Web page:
Wednesday, February 17, 2010

Natalie in Serbia on EVS - 2010

Belgrade, the White City – Quite alright for me!

When I arrived in Belgrade four months ago, my first and overwhelming feeling was a huge sense of relief! After a nightmare journey involving a cancelled flight, excess baggage, a night in a Heathrow hotel, and a 6 hour delay in Vienna, I was so pleased to have finally made it to Serbia in one piece.

I’m volunteering for 12 months with Osmeh Mladih (which means ‘smile of youth’ in Serbian). Osmeh is a non-governmental voluntary youth organization based in Belgrade, which promotes youth mobility, participation and active citizenship through international projects and volunteering. At the moment I’m living and working with Aneta, an EVS volunteer from Poland, and in March we’ll be joined by Lutza from Hungary.

Belgrade is the capital of Serbia and the biggest metropolis in the western Balkans. It’s not a beautiful city by any stretch, and certainly no Paris or Barcelona, but it has a long and fascinating history, and there are lots of features that make Belgrade a really exciting place to be. Including, as any Belgrader will proudly tell you, its famed nightlife – in fact, the city was named number one party capital of the world by Lonely Planet earlier this year.

So anyway, after a couple of weeks spent sightseeing and settling into life in the (rather ironically named) ‘white city’, I was more than ready to get stuck into work at Osmeh. A big part of my EVS project is ‘English Speaking Friday’. Since December, I’ve been holding two conversation workshops every Friday for young people. The aim is not so much to teach English, but rather to provide an opportunity for people to practice speaking. We talk about all kinds of things – music, tourism, stereotypes, traditions – and I often finish the workshop feeling like I’ve learned something as well!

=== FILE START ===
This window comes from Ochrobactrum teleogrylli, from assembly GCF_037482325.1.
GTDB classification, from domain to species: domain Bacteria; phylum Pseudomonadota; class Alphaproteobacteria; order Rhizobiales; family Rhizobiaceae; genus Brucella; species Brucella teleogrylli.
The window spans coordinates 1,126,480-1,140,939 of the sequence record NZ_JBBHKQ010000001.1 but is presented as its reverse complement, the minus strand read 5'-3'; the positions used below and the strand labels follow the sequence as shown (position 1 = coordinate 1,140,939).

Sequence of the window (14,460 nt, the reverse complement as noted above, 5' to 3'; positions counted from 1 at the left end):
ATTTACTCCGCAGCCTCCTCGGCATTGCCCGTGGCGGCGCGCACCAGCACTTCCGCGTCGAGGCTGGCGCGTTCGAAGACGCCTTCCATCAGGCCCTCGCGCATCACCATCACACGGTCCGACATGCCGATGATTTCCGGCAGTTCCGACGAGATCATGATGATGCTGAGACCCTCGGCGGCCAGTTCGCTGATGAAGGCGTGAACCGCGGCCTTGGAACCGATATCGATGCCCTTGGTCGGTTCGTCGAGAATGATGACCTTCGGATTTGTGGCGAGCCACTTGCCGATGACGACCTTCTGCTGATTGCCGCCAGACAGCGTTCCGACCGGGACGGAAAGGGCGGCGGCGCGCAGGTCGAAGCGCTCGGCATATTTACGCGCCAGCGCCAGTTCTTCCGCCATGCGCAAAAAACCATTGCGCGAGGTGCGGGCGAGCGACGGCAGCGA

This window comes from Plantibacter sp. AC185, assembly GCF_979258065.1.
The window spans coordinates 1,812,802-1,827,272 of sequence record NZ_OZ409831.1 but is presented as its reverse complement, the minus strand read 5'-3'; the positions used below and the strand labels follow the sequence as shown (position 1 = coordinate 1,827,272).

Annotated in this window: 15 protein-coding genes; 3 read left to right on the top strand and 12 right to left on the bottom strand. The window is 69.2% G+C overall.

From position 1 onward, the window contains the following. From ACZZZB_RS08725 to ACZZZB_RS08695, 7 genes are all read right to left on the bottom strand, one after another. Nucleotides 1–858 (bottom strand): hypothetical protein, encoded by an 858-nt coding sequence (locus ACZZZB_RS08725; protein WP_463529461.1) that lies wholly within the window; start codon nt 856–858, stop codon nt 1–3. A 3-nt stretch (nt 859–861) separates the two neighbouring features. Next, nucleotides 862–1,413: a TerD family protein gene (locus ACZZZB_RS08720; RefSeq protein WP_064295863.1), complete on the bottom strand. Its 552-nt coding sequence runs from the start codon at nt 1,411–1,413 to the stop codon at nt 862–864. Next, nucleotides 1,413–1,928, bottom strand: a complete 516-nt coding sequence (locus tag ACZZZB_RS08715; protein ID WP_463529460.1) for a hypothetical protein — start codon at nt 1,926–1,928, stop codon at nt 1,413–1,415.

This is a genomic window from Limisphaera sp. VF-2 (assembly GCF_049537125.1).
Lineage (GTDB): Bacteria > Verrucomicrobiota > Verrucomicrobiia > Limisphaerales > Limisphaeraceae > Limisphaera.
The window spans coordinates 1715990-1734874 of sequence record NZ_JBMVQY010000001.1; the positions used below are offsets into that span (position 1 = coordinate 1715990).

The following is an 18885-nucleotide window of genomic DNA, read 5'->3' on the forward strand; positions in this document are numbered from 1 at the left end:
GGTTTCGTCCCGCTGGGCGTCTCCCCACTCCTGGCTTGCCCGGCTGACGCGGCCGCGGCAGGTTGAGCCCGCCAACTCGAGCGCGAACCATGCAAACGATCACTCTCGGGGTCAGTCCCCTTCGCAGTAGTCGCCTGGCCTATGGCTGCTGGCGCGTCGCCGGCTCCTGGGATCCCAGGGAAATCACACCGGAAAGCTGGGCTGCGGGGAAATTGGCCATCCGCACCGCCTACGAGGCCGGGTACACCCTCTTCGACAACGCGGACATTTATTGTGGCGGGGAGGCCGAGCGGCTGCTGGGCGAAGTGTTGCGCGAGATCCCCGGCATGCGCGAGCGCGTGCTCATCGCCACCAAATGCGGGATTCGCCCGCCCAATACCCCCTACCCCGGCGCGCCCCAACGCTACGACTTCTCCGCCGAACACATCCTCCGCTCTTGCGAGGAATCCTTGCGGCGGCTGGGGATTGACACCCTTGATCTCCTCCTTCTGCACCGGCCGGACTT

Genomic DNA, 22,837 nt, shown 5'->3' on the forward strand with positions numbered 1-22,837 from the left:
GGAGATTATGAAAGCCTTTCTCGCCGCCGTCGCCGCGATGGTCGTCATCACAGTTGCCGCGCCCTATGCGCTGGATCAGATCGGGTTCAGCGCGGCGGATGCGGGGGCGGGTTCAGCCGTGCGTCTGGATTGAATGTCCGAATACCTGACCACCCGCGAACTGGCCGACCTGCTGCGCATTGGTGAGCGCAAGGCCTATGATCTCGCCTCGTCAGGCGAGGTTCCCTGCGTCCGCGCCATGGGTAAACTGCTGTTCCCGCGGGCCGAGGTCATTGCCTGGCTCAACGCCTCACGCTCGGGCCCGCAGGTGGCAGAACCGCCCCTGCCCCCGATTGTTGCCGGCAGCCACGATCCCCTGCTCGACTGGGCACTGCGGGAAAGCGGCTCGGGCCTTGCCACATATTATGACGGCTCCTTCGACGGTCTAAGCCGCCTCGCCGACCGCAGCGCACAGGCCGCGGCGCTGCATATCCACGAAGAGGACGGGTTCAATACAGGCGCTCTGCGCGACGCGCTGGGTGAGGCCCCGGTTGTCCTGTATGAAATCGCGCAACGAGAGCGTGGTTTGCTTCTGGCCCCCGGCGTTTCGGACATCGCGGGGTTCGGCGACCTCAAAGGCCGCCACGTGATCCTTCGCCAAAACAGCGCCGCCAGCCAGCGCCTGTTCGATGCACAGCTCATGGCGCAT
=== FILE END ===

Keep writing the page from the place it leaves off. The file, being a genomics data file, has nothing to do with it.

Other projects I’ve been involved in over the last few months include organizing an Open Day to celebrate International Volunteers Day; a international partnership building event in Kikinda, Vojvodina; redesigning Osmeh’s website; and creative work (posters, logos) for projects and events we’ve participated in. In fact, I’m really enjoying the opportunity to be creative. This is what I wanted from my EVS – a chance to try something different and develop new skills. And volunteering at Osmeh is a world away from the office admin jobs I worked in before I came to Belgrade.

Right now we’re preparing for an international training course that Osmeh is hosting in Subotica, near the Hungarian border. It’s a busy time for us volunteers, making sure we have all the materials, paperwork and equipment ready for the start of the project. It’s been eye-opening to be part of the hosting team – and to realise exactly how much work goes on behind the scenes!

Although winter’s been cold and snowy, and life in the city (like the traffic) has slowed down for a couple of months, there’s still plenty to see and do. Every week it seems there is a new film or music festival, exhibition or theatre season. This month we have the Guitar Art Festival and the 38th International Film Festival. For me, Belgrade’s a true capital of culture. And there aren’t many places where you can bag a seat in the National Theatre for less than 5 euros!

Spring will bring new projects (promoting EVS in high schools); partnerships (with the Media Education Centre); travel opportunities (including trips to Poland and Lithuania); as well as the mid-term EVS training in Ohrid, Macedonia, and hopefully chances to see a lot more of the Balkans region. I’m starting to wonder how I will fit everything in! Eight months left, and already I’m thinking it’s not long enough…